Calling for Progress: Racial Inequality and Criminal Justice Reform

Disparities in the criminal justice system remain a major obstacle to racial equality in America. While the problem goes beyond the laws themselves, legislative reform is a key component of any solution.

By Andrew Oravecz, Executive Assistant 

Disparities in the criminal justice system remain a major obstacle to racial equality in America. While the problem goes beyond the laws themselves, legislative reform is a key component of any solution.

Photo Credit: UMWomen (Flickr/Creative Commons)

In spite of signature 1960s legislation intended to eradicate systemic racism from the political, social, and economic spheres, there are still structures in place that perpetuate unjust treatment and inequality within our society. One of the best examples can be found in the criminal justice system.

The United States incarcerates more people than any other country, and proportionally speaking, African Americans have shouldered much of this burden. Based on the 2010 census, 40 percent of all people behind bars in the United States were African American, even though African Americans constituted only 13 percent of the population.

Drug-related offenses play a role in these numbers. Despite similar rates of drug usage across all ethnicities, African Americans nationally are 3.7 times more likely to be arrested for offenses involving marijuana possession. Exacerbating the problem, laws that increase penalties for possession in school zones disproportionally affect poor, urban African American communities. A recent Wall Street Journal article illustrated this point by comparing maps of school locations in suburban Greenwich, Connecticut, and urban Bridgeport, Connecticut. The maps show that unlike in Greenwich, it is nearly impossible to avoid being near a school if you live in Bridgeport. The city’s population is 34 percent African American, while Greenwich is home to fewer than 1,000 African Americans, or about 4 percent of the total population.

States with expansive school-zone boundaries should take these facts into consideration when addressing reform efforts. Delaware, Massachusetts, Vermont, Minnesota, and a number of other states have succeeded in narrowing the radius of school zones to less than 1,000 feet, a reasonable goal for all jurisdictions.

Other legal reforms should address de facto racial disparities that stem from the way various drugs are handled. Large differences in sentencing guidelines for crack (used more often in poor, urban communities) versus powder cocaine (a more expensive product) have been well documented in the past. The federal Fair Sentencing Act, passed in 2010, brought the sentencing ratio between crack and powder cocaine down from 100:1 to 18:1, but further action still needs to be taken.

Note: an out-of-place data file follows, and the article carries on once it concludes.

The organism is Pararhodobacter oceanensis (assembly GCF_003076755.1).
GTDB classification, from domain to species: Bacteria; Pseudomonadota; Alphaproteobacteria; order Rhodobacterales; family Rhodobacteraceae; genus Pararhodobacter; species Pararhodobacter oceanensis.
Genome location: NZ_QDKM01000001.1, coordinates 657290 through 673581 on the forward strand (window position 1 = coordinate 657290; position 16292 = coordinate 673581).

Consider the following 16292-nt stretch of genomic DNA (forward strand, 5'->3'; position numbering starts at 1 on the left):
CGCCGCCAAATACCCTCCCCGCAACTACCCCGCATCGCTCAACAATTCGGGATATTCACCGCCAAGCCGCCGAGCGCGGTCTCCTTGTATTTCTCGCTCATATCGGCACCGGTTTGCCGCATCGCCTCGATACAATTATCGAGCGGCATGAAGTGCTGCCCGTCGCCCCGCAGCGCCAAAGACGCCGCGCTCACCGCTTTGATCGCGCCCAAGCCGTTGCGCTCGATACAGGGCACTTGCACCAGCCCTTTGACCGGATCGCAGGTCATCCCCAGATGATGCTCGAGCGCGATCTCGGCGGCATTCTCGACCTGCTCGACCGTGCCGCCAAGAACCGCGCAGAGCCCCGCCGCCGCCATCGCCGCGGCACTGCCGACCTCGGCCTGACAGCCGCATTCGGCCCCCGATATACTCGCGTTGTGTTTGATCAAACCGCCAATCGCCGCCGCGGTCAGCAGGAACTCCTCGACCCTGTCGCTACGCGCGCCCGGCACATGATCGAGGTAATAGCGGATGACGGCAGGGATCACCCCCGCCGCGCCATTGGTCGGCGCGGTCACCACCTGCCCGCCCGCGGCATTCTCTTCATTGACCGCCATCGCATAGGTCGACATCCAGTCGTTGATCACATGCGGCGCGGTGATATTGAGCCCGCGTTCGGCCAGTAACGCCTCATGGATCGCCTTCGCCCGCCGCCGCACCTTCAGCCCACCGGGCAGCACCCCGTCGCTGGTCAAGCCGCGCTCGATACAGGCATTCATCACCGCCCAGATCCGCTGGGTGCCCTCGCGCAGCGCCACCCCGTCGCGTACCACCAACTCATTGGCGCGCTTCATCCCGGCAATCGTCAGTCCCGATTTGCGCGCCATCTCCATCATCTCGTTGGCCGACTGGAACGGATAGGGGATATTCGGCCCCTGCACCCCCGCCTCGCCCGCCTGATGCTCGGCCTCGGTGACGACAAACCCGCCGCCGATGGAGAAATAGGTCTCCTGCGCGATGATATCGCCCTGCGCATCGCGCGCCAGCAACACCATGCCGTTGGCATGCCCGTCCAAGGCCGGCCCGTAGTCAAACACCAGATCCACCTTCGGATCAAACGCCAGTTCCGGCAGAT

The proposed Smarter Sentencing Act of 2015 (S.502/H.R.920), introduced by a bipartisan group of lawmakers including Senators Mike Lee and Dick Durbin and Representatives Raul Labrador and Bobby Scott, would have a multitude of beneficial impacts on the criminal justice system. First, it would allow the Fair Sentencing Act to be applied retroactively, making thousands of convicts eligible for sentencing reviews. In addition, the bill would restrict the use of mandatory-minimum sentencing rules that require lengthy prison terms regardless of the circumstances in a given case. Though this bill enjoys broad support ranging from fiscal conservatives to staunch liberals, its proponents face an uphill battle. Most of those opposing the measure are conservatives of the “tough on crime” school. Members of Congress and others who favor fundamental fairness should be putting their weight behind this bill, while also noting the secondary benefit of reducing the costs of mass incarceration. A list of supporting organizations can be found here.

Neither of these two policy recommendations will by themselves solve the problem of racial inequality in criminal justice. As recent commentaries have noted, significant decreases in the prison population will require changes in sentencing policies for a broad range of offenses other than nonviolent drug crimes, with a special focus on mandatory-minimum sentencing.

Indeed, it is unrealistic to expect that such a complicated matter can be completely addressed by any amount of legislation. Structural changes must be accompanied by changes at the cultural and personal levels, as suggested by the recent push to deploy police body cameras, which is partly designed to deter racially biased interactions between officers and citizens.

However, legislators must not be immobilized by a desire to transform the system in a single maneuver. And each new law can help steer societal forces in the right direction, challenging individuals, law enforcement agencies, and other institutions to evaluate their own internal biases. While the process, already decades old, will take yet more time, serious legislative reform of our criminal justice system is a precondition for true racial equality in America.